There are certain things PHA should do in the pre-inspection planning phase. First, the PHA should consider whether the proxy performing the RVI has the necessary equipment. If she does not, the PHA should consider how it will be provided. The Department recommends having the following items: a tape measure; a flashlight; a circuit analyzer, a way to test smoke and carbon monoxide detectors; a thermometer; and a smart phone or a tablet that meets certain streaming requirements. The RVIs should be scheduled like any other HQS inspection, but the PHA should also explain what RVIs are, why they’re being implemented, and provide a contact number and email address for tenants to raise questions or concerns. Finally, the inspector and the designated proxy should complete the free online course titled “Lead based Paint Visual Assessment Training Course” for properties built before 1978 where a child under six resides or will reside.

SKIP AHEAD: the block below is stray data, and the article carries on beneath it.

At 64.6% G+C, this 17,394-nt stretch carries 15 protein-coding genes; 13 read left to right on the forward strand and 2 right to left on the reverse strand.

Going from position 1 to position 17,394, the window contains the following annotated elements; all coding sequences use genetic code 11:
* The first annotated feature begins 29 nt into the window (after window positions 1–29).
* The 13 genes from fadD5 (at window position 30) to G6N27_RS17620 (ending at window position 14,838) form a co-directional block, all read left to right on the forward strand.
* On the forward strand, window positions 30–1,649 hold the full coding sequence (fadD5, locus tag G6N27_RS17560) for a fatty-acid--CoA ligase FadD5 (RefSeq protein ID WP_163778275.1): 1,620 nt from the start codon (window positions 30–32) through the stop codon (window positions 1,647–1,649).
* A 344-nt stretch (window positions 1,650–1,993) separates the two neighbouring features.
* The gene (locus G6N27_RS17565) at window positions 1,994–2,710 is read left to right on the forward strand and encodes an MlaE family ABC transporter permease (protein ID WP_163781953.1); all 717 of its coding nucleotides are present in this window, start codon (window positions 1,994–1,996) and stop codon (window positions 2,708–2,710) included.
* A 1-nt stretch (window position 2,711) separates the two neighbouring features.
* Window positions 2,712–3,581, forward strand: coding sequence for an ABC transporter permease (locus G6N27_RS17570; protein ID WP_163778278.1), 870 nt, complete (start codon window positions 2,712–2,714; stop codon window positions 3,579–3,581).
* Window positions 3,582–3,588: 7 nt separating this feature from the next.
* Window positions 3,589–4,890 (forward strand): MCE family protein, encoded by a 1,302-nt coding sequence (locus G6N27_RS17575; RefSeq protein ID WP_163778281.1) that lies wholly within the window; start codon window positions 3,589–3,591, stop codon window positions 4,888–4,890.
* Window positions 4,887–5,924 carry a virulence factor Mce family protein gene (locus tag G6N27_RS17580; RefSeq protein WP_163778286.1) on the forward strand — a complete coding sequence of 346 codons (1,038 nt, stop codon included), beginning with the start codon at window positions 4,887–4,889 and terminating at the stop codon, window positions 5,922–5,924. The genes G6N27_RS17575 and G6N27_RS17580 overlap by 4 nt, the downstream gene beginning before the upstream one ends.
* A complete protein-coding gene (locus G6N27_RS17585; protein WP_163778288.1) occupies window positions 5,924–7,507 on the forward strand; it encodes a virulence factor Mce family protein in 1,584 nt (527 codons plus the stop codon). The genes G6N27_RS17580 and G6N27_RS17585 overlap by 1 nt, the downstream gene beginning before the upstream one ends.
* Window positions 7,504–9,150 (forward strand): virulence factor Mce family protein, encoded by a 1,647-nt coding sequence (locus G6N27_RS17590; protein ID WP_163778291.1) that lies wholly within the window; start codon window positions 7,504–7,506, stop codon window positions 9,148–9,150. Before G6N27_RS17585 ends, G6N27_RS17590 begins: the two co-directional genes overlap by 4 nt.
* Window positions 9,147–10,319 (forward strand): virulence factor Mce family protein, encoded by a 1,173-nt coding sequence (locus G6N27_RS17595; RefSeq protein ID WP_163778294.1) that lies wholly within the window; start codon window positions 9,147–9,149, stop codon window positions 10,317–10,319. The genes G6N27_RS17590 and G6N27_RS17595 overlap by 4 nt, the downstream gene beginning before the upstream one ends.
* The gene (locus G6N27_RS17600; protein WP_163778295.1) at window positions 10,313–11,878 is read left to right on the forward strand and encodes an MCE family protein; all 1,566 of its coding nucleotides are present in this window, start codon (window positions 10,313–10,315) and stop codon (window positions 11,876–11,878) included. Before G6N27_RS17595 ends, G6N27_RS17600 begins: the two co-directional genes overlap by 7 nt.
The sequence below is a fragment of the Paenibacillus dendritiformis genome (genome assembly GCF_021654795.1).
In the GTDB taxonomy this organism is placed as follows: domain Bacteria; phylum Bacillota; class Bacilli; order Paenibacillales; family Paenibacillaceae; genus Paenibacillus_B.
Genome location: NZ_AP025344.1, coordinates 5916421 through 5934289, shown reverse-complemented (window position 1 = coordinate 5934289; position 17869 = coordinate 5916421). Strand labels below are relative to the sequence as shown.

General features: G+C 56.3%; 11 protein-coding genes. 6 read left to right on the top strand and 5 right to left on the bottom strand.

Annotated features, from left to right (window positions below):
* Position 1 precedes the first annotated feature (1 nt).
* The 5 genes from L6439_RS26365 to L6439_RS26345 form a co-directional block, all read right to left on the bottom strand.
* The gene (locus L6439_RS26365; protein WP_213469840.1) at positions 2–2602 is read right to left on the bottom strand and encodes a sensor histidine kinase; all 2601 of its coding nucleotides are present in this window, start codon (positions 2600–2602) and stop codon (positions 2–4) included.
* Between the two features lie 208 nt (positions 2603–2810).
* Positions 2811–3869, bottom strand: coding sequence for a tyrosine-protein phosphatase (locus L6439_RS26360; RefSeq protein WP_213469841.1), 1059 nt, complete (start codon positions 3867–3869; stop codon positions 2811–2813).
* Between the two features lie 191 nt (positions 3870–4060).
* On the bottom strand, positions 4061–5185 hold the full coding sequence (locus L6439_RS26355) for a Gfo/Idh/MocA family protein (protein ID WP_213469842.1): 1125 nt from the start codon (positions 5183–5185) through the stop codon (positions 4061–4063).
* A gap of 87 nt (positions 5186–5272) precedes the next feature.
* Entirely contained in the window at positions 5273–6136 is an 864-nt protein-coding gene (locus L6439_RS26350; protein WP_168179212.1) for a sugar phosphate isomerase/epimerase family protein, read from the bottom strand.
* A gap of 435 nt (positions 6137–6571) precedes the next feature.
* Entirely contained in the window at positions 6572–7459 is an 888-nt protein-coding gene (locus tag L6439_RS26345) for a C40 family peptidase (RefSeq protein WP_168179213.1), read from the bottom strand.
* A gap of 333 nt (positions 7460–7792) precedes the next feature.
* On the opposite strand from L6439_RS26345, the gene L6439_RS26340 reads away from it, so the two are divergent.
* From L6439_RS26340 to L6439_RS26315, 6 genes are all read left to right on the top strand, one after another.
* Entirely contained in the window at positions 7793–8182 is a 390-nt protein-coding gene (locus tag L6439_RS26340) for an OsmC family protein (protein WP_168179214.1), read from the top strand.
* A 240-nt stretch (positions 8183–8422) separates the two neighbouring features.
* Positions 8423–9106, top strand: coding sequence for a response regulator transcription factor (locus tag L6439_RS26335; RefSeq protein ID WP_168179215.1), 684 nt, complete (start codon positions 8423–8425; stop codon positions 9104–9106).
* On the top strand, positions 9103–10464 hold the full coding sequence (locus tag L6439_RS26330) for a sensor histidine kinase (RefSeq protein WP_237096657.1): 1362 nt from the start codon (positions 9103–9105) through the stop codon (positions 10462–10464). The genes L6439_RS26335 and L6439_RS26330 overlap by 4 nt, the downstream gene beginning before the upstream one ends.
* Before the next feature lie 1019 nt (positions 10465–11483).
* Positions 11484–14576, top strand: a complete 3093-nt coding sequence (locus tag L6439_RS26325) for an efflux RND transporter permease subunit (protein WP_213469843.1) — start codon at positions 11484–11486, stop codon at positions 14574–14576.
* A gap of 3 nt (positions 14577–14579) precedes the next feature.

Certain steps should be taken, while performing the inspection. First, there should be adequate safeguards for the protection of personally identifiable information. The inspector may want to be in a PHA office or other remote location, while also using equipment that protects other private information. A proxy should be chosen for the inspection. The proxy may be the landlord, property representative, tenant, or any adult associated with the tenancy. Finally, once using a streaming platform to contact the proxy, the inspector should use the same inspection form the PHA currently uses to record deficiencies or if using a handheld device, use a consistent conversion process.

In the post-inspection time period, whether a unit passes or fails, the PHA should follow its administrative plan and procedures for that outcome.

Best Practices